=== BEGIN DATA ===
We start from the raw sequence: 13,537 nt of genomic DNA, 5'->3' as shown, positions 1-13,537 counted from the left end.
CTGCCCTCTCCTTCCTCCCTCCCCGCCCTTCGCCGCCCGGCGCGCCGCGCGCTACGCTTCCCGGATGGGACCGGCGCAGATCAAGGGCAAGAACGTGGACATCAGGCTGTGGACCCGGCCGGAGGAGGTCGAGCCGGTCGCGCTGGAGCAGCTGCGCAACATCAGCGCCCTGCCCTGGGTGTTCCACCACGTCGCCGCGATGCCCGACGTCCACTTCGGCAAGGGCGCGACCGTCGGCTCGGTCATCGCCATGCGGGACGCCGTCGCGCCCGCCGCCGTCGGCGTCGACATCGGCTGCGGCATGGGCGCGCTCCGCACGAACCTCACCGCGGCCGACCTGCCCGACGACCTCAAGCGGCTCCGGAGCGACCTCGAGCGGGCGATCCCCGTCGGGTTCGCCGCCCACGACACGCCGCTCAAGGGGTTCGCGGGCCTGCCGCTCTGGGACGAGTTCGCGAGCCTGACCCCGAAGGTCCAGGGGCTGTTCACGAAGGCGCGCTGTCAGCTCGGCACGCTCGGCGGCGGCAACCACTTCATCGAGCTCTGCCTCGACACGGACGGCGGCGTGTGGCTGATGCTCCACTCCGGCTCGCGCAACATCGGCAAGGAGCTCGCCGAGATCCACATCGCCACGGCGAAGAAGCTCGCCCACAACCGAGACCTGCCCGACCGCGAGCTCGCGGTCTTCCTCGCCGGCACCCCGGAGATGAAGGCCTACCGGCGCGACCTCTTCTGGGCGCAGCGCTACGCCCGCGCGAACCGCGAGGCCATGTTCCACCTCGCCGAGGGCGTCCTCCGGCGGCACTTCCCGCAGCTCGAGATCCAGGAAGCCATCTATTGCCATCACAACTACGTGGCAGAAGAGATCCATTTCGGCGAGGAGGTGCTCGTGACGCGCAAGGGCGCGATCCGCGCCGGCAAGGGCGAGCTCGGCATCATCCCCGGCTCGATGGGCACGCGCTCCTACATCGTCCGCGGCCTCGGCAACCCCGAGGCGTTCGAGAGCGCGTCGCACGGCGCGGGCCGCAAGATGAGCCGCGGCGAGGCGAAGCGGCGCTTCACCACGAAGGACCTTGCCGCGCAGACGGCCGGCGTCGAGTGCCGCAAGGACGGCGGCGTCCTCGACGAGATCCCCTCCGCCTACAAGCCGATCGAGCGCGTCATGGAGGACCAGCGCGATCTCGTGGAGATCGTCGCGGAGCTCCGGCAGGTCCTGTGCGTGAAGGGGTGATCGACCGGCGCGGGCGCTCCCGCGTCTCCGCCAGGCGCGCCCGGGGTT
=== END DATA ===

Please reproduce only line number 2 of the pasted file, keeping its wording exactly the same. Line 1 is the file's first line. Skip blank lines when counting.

CTGCCCTCTCCTTCCTCCCTCCCCGCCCTTCGCCGCCCGGCGCGCCGCGCGCTACGCTTCCCGGATGGGACCGGCGCAGATCAAGGGCAAGAACGTGGACATCAGGCTGTGGACCCGGCCGGAGGAGGTCGAGCCGGTCGCGCTGGAGCAGCTGCGCAACATCAGCGCCCTGCCCTGGGTGTTCCACCACGTCGCCGCGATGCCCGACGTCCACTTCGGCAAGGGCGCGACCGTCGGCTCGGTCATCGCCATGCGGGACGCCGTCGCGCCCGCCGCCGTCGGCGTCGACATCGGCTGCGGCATGGGCGCGCTCCGCACGAACCTCACCGCGGCCGACCTGCCCGACGACCTCAAGCGGCTCCGGAGCGACCTCGAGCGGGCGATCCCCGTCGGGTTCGCCGCCCACGACACGCCGCTCAAGGGGTTCGCGGGCCTGCCGCTCTGGGACGAGTTCGCGAGCCTGACCCCGAAGGTCCAGGGGCTGTTCACGAAGGCGCGCTGTCAGCTCGGCACGCTCGGCGGCGGCAACCACTTCATCGAGCTCTGCCTCGACACGGACGGCGGCGTGTGGCTGATGCTCCACTCCGGCTCGCGCAACATCGGCAAGGAGCTCGCCGAGATCCACATCGCCACGGCGAAGAAGCTCGCCCACAACCGAGACCTGCCCGACCGCGAGCTCGCGGTCTTCCTCGCCGGCACCCCGGAGATGAAGGCCTACCGGCGCGACCTCTTCTGGGCGCAGCGCTACGCCCGCGCGAACCGCGAGGCCATGTTCCACCTCGCCGAGGGCGTCCTCCGGCGGCACTTCCCGCAGCTCGAGATCCAGGAAGCCATCTATTGCCATCACAACTACGTGGCAGAAGAGATCCATTTCGGCGAGGAGGTGCTCGTGACGCGCAAGGGCGCGATCCGCGCCGGCAAGGGCGAGCTCGGCATCATCCCCGGCTCGATGGGCACGCGCTCCTACATCGTCCGCGGCCTCGGCAACCCCGAGGCGTTCGAGAGCGCGTCGCACGGCGCGGGCCGCAAGATGAGCCGCGGCGAGGCGAAGCGGCGCTTCACCACGAAGGACCTTGCCGCGCAGACGGCCGGCGTCGAGTGCCGCAAGGACGGCGGCGTCCTCGACGAGATCCCCTCCGCCTACAAGCCGATCGAGCGCGTCATGGAGGACCAGCGCGATCTCGTGGAGATCGTCGCGGAGCTCCGGCAGGTCCTGTGCGTGAAGGGGTGATCGACCGGCGCGGGCGCTCCCGCGTCTCCGCCAGGCGCGCCCGGGGTT